A prototype is a preliminary model of something. Projects that offer physical products need to show backers documentation of a working prototype. This gallery features photos, videos, and other visual documentation that will give backers a sense of what’s been accomplished so far and what’s left to do. Though the development process can vary for each project, these are the stages we typically see:
Proof of Concept
Explorations that test ideas and functionality.
Demonstrates the functionality of the final product, but looks different.
Looks like the final product, but is not functional.
Appearance and function match the final product, but is made with different manufacturing methods.
Appearance, function, and manufacturing methods match the final product.
The SP-2810 will process two sheets of 8x10 or 4 sheets of 5x7 sheet film in two liters of chemistry.
It sounds simple. Just take the SP-445 and make it bigger! Not so fast. Things don't usually scale up that easily and this is no exception. To put it in perspective, the steel mold for the SP-445 tank (just the tank) weighs around 485 lbs; the mold for the SP-2810 tank is expected to tip the scales at 3000 lbs. This is a much more complicated project.
The tank: As stated above, this is a big tank. In fact, early testing shows that it will probably need a clamping mechanism to hold the lid on when inverted. You can see a prototype in the photo gallery.
The real bottleneck isn't the bottleneck: We experimented with a larger cap size, but it didn't speed things up. The limiting factor is actually the baffle plates inside. We can open these up a bit and improve the fill/drain time.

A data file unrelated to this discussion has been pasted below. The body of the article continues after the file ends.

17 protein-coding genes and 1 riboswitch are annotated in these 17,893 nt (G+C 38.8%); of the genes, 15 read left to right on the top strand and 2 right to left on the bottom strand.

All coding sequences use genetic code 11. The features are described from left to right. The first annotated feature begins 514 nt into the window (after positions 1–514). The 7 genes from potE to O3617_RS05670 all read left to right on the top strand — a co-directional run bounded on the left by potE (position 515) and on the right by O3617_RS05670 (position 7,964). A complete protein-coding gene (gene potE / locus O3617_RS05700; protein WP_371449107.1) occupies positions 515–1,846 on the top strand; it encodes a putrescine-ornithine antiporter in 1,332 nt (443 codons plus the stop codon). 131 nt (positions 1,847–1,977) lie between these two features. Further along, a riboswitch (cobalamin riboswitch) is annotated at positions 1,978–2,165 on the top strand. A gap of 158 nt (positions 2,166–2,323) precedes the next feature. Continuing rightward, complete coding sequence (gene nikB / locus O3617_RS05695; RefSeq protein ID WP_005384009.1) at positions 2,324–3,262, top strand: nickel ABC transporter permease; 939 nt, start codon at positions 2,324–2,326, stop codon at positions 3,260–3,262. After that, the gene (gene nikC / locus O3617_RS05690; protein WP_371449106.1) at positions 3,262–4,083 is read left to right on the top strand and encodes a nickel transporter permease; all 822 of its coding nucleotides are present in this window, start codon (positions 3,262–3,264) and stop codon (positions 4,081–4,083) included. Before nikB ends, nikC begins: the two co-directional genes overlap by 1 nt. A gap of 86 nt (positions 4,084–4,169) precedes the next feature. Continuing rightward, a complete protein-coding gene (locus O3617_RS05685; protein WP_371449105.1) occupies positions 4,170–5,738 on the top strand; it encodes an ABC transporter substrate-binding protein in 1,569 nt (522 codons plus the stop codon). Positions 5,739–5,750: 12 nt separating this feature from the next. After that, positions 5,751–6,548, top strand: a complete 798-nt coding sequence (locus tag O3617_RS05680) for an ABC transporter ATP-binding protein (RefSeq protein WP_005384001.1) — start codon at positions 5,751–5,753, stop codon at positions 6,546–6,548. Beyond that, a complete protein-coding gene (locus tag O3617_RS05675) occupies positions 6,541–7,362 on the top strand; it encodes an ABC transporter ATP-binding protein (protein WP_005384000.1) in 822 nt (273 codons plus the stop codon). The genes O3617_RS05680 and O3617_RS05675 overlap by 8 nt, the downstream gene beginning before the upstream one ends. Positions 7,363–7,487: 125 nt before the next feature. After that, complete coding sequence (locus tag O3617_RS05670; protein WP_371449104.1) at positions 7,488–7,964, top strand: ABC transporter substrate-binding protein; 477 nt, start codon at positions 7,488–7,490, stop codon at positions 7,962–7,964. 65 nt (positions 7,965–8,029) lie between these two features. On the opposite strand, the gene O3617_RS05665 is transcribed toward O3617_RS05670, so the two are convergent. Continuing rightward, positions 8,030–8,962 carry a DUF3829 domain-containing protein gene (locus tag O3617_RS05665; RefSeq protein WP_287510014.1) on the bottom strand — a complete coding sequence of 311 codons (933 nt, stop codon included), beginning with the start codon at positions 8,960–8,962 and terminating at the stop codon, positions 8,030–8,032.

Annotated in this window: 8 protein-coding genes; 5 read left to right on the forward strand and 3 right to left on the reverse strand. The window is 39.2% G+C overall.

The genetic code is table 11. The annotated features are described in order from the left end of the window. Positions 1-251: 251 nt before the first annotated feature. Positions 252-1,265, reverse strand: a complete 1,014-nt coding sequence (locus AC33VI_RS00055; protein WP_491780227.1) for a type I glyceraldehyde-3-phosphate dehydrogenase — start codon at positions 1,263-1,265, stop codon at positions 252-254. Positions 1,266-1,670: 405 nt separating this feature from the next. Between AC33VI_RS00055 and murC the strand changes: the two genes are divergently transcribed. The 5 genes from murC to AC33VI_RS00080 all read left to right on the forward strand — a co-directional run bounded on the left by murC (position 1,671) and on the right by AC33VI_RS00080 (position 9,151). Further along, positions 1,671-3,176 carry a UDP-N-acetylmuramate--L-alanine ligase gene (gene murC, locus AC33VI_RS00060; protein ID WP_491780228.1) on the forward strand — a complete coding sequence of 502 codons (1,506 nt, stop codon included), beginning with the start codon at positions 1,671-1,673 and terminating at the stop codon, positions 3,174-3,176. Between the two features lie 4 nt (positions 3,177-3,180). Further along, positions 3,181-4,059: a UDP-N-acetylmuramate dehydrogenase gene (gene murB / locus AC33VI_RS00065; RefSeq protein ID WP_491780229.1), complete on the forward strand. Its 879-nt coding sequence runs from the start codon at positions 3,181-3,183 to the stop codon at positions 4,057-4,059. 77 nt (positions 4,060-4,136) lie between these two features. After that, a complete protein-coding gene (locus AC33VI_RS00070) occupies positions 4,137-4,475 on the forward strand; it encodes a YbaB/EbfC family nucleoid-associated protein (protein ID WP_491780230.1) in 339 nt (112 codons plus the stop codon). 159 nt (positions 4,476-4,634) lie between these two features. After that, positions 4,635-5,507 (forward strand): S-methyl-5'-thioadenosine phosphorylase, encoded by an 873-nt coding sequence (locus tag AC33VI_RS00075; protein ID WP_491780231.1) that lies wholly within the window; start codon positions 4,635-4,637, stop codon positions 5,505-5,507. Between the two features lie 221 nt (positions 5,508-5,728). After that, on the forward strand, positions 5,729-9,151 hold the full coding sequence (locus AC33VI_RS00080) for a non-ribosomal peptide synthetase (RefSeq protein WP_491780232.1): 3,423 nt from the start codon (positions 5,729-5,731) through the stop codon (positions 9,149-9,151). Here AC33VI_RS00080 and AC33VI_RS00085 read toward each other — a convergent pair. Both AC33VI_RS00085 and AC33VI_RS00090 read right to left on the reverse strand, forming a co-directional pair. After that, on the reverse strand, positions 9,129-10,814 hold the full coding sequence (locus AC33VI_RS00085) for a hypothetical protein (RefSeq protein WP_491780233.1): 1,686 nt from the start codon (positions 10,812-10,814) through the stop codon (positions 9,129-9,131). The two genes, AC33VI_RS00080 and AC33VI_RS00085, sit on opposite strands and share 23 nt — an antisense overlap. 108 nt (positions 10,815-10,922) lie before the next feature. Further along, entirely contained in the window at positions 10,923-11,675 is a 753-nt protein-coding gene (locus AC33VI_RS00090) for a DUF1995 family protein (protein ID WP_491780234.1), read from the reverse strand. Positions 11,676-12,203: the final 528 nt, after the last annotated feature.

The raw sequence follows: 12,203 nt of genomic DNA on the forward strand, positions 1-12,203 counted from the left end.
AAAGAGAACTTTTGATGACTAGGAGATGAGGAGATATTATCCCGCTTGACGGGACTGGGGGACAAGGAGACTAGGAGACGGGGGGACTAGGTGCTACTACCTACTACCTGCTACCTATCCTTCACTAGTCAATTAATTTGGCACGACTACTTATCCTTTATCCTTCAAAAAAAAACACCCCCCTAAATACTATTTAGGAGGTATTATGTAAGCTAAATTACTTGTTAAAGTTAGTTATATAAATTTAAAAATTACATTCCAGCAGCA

Filling it is a challenge; you can only pour so fast. Pouring in two liters of liquid as fast as you dare can get messy. A funnel is almost essential.
Film holders: First, note that an 8x10 sheet of film is fairly "floppy". (In fact, instructions for old style dip tanks warned users not to move the frames too fast, or the film might pop loose.) We also wanted to accommodate X-ray films that have emulsion on both sides. With these restrictions in mind, we designed the "book" style film holders.
The 5x7 film holder is similar but with two pockets.
Yes, we are looking into dual-sided film holders (two sheets of 8x10 per holder; 4 sheets per tank). However, we have not made the commitment yet.
If all goes well, we should be testing the next prototype by the end of June and the production version in July. That gives the factory August/September to finish the molds and start our first production run.
Rewards would then ship in October.
That seems like a lot of money...
Not really. Not when you consider that there are more molds and the molds are much larger. As we've said, the tank mold alone is 6x the size of the SP-445 mold. These require higher pressure injection presses. We'll probably have two molds for each film holder, a lid mold, tanks mold and maybe a mold for the baffle plates (might fit those in with the lid; not sure yet.)
The raw material cost is also much higher: the Sp-445 weighs about 7 oz; the SP-2810 weighs over 48 oz. The larger size also means longer cycle times on the press.
In addition to the molds, we've got at least two more prototypes to build and many hours of testing ahead of us.
Changes, Comments and questions
While we have a solid idea of how the SP-2810 will work, we're pretty sure there will be tweaks and modifications ahead. We'll do our best to keep you posted via this forum and our newsletter from shop.stearmampress.com.
We're always happy to answer questions and sincerely appreciate your comments.
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Risks and challenges
The increased size means increased challenges. While none appear to be insurmountable, they must be anticipated.
1. Getting the lid to seal: we don't believe the "squeeze play" will be adequate for this large of a tank. We've already started prototyping a sliding lock mechanism.
2. Optimize the Film holders: the "pocket" that holds the film can't be too big or too small; it also needs to be just deep enough.
3. Shrink the tank: right now the tank holds just over two liters; we need to squeeze it down to under two liters.